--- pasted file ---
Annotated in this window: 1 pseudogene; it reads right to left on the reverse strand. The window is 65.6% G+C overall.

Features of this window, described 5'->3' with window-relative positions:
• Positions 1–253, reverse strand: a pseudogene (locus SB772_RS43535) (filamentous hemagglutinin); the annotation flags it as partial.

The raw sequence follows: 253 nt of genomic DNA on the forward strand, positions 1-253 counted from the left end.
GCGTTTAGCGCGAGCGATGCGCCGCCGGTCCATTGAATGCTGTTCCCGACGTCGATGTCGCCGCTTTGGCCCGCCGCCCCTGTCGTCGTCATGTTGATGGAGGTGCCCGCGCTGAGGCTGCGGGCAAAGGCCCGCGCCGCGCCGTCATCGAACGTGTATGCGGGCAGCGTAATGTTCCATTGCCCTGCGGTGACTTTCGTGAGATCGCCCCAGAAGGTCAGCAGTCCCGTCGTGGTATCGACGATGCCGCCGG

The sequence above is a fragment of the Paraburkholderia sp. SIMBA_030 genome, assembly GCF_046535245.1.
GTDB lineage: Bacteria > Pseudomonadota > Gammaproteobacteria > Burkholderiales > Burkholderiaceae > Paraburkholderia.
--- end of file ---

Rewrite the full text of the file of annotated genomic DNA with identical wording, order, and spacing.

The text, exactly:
Annotated in this window: 1 pseudogene; it reads right to left on the reverse strand. The window is 65.6% G+C overall.

Features of this window, described 5'->3' with window-relative positions:
• Positions 1–253, reverse strand: a pseudogene (locus SB772_RS43535) (filamentous hemagglutinin); the annotation flags it as partial.

The raw sequence follows: 253 nt of genomic DNA on the forward strand, positions 1-253 counted from the left end.
GCGTTTAGCGCGAGCGATGCGCCGCCGGTCCATTGAATGCTGTTCCCGACGTCGATGTCGCCGCTTTGGCCCGCCGCCCCTGTCGTCGTCATGTTGATGGAGGTGCCCGCGCTGAGGCTGCGGGCAAAGGCCCGCGCCGCGCCGTCATCGAACGTGTATGCGGGCAGCGTAATGTTCCATTGCCCTGCGGTGACTTTCGTGAGATCGCCCCAGAAGGTCAGCAGTCCCGTCGTGGTATCGACGATGCCGCCGG

The sequence above is a fragment of the Paraburkholderia sp. SIMBA_030 genome, assembly GCF_046535245.1.
GTDB lineage: Bacteria > Pseudomonadota > Gammaproteobacteria > Burkholderiales > Burkholderiaceae > Paraburkholderia.